OFP, HRO, DANCO, oh my! These convoluted terms can throw anyone off, especially when they are in the midst of a legal battle. Each term refers to an order that is put in place when a person alleges they are afraid of unwanted contact. However, the intentions of some filing these orders are not always pure. While parsing out the meaning of legal jargon can seem intimidating, the difference between these terms is actually quite straightforward. If you would like more information, contact Karalus Law today.

What is an OFP?

An Order for Protection (OFP) is filed when there are allegations of pre-existing domestic abuse. This is a civil order, meaning that it doesn’t necessarily have to come as a result of conduct that a person is being or has been criminally charged for. A person must be alleged to have harmed, have threatened to harm, or interrupted the person filing from calling 911 to have an OFP granted against them. The person must have or have had a dating, sexual, roommate or familial relationship with the alleged harmer. ¹

An OFP is flexible and could mean many things in different circumstances. Examples of restrictions/compulsions the court might inflict are: restricting entrance to areas the person filing the OFP is in or is often in, mandatory counseling sessions, a change in parenting time or custody of a child, an order for restitution (the court mandating a payment to the person filing the OFP), a prohibition of owning firearms, and more. ¹

What is an HRO?

A Harassment Restraining Order (HRO) is similar to an OFP in that it doesn’t need to come as a result of a criminal charge. However, the alleged victim and assailant don’t need to have any type of special relationship. To receive an HRO a person must have allegedly assaulted, stalked, disseminated sexual images of, repeatedly targeted unwanted words or acts at, or blocked the entrance of a property to prevent access to an alleged victim. The person filing the OFP must claim an immediate and present danger of future harassment.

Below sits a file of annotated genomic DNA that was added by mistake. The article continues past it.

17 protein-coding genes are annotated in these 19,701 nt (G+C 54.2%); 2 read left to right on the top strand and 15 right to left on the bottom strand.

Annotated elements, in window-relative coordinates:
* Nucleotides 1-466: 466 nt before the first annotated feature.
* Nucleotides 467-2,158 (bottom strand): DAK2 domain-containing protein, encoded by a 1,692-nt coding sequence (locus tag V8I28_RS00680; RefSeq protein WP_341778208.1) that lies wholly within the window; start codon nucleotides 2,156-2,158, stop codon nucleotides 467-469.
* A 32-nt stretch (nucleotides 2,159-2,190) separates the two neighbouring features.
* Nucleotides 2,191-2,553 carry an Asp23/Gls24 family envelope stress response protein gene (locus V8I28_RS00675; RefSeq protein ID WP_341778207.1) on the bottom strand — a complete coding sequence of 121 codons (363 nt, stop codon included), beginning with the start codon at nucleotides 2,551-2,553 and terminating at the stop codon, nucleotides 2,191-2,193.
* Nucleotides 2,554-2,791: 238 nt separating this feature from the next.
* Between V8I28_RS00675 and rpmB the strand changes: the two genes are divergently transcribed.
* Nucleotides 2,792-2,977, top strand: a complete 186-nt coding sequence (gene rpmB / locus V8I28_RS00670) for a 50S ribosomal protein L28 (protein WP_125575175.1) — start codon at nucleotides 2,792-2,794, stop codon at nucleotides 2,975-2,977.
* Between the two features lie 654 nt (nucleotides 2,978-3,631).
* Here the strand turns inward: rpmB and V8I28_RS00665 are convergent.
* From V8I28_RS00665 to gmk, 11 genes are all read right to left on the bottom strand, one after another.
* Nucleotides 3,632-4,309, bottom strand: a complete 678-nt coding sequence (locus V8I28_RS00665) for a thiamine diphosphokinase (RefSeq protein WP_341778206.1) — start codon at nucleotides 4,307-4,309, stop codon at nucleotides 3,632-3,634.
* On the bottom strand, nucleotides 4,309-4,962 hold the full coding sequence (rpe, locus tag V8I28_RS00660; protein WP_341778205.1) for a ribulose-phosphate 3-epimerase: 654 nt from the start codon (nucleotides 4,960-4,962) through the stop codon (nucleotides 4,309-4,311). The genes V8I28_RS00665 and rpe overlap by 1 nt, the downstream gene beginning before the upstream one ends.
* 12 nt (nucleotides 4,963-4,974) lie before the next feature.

As you can imagine, an HRO can cover a wide range of conduct. ²

The result of an HRO is normally a no-contact order (meaning that a person is not allowed to contact or continue harassing another person).

What is a DANCO?

A Domestic Assault No Contact Order (DANCO) can be distinguished from an OFP or HRO in that it comes as the result of a criminal case.  A DANCO normally is ordered by the court in a criminal proceeding stemming from domestic abuse, harassment or stalking of a family or household member, or from a violation of an OFP. ³

The Consequences of an OFP, HRO or DANCO

If you are facing an OFP, an HRO, or a DANCO, the consequences can be severe. Unlike a criminal case, the burden of proof for an OFP, HRO, or DANCO is low. These tools are sometimes leveraged against a person to gain custody rights or child support. They can also be used for retaliation. These consequences can also be long-term. An OFP can be granted for as long as 50 years and can affect your right to purchase or own a firearm. Violating an OFP, HRO or DANCO is a crime that will appear on your criminal record.

It is important to understand the implications of an OFP, HRO or a DANCO being granted against you. The granting of these orders can be fought in court. Whether you are in the early stages of facing one of these orders or you are being prosecuted for the violation of one, it is important to contact a reliable criminal defense attorney in Minnesota to discuss your options. Reach out to Brian Karalus now to schedule a free consultation.

¹Minn. Stat. § 518B.01.

²Minn. Stat. § 609.748.

³Minn. Stat. § 629.75.